But finally at age 41 Lucy was ready to settle. She's a pretty woman who was able to find a loyal husband. But she hadn't counted on fertility issues:
Of course, we knew that women over 40 stood less chance of getting pregnant, but we had no idea that they might fail altogether.
I suppose it's a sign of the times that we believed we could have whatever we wanted. We wanted a baby and if we failed to conceive naturally, then IVF was our back-up.
It was the first time in my life I'd ever given motherhood any serious thought, and the yearning hit me like a thunderbolt.
I had spent the whole of my adult life as a London career girl, married to my advertising agency job, with no time or inclination to settle down.
Yet as soon as David, who has his own events marketing company, and I started trying for a baby, my whole perspective changed. I held my belly protectively and imagined myself walking down the Finchley Road heavily pregnant.
I looked at baby food in the supermarket aisles and noticed women with their children. I imagined the warming smell of my baby's head, the tiny fingers and perfect fingernails. I imagined having a small hand to hold as I walked down the street.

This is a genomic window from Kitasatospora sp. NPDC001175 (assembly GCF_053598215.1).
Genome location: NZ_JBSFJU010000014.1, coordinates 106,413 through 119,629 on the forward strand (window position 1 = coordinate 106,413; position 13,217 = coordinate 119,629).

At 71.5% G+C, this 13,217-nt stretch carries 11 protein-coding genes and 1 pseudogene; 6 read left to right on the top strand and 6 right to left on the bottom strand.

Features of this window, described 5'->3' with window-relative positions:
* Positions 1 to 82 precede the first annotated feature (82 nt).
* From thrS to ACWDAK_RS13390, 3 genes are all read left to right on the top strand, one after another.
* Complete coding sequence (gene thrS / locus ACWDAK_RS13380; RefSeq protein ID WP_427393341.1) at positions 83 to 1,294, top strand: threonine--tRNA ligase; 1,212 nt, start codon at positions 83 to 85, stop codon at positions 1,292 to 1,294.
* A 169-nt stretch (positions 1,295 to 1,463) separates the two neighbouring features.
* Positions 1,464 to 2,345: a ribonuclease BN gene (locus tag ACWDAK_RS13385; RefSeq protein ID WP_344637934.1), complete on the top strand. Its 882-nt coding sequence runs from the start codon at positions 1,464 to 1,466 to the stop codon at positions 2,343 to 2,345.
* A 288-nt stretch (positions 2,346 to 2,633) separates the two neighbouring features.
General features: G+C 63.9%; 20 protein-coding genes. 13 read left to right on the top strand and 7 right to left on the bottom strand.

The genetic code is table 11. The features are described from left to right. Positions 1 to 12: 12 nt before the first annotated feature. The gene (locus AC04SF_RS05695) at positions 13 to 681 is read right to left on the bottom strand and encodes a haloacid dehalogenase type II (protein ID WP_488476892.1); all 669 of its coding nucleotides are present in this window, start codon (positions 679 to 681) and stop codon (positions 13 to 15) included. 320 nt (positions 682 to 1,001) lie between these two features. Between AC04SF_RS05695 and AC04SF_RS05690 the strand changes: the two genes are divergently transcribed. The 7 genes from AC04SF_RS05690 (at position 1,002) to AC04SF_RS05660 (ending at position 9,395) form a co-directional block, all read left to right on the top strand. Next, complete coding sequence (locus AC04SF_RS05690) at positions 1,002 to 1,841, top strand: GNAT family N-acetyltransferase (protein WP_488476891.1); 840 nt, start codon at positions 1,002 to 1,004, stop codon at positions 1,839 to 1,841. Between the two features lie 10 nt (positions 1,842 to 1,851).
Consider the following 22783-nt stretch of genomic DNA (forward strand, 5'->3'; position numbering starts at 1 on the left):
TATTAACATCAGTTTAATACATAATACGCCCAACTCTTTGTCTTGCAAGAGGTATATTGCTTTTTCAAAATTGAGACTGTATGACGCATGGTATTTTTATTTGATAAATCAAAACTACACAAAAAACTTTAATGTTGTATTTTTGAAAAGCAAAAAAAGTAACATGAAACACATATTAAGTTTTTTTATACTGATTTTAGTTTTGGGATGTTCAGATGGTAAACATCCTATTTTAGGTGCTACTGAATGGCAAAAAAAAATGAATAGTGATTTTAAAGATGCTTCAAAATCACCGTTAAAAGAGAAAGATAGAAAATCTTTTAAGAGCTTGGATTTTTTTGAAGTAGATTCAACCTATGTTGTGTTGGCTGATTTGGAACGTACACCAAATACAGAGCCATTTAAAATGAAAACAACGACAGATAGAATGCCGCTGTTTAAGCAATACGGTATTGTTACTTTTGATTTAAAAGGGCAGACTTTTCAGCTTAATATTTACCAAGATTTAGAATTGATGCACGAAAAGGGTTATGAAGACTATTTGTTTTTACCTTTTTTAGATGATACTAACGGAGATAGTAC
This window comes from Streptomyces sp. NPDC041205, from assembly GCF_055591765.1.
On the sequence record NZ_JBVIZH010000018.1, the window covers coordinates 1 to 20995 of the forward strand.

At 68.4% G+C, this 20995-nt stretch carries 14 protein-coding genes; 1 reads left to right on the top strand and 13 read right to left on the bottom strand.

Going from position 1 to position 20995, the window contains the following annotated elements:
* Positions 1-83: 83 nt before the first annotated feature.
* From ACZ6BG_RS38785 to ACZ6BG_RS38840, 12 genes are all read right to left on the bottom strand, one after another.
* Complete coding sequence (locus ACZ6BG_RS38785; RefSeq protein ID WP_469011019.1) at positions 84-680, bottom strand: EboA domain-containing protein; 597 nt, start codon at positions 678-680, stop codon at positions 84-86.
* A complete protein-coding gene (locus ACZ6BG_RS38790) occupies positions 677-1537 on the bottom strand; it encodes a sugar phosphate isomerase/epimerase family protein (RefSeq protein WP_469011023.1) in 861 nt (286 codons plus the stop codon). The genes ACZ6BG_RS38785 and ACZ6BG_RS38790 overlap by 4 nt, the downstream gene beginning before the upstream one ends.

My world opened up with possibility.
"We believed we could have whatever we wanted". This idea sounds dumb, but remember that liberalism tells people that they have a right to self-create in whatever direction they choose, so liberal moderns have to either hopefully believe that there are no limits or else accept that liberalism itself is unworkable.
Note too just how radical the effects of liberal modernism are when it comes to the lives of women: Lucy claims that she hadn't seriously thought about motherhood until her early 40s. This is historically very odd; in most cultures motherhood is a core aspect of the lives of women.
Sadly there were to be no children for Lucy and David:
And yet you are not getting pregnant,' the doctor said, just as I was preparing to celebrate. 'The most likely explanation is age. When a woman reaches her 40s, we have to recognise that we're working with older eggs, and I am afraid their quality declines over time. The question is what we do next.'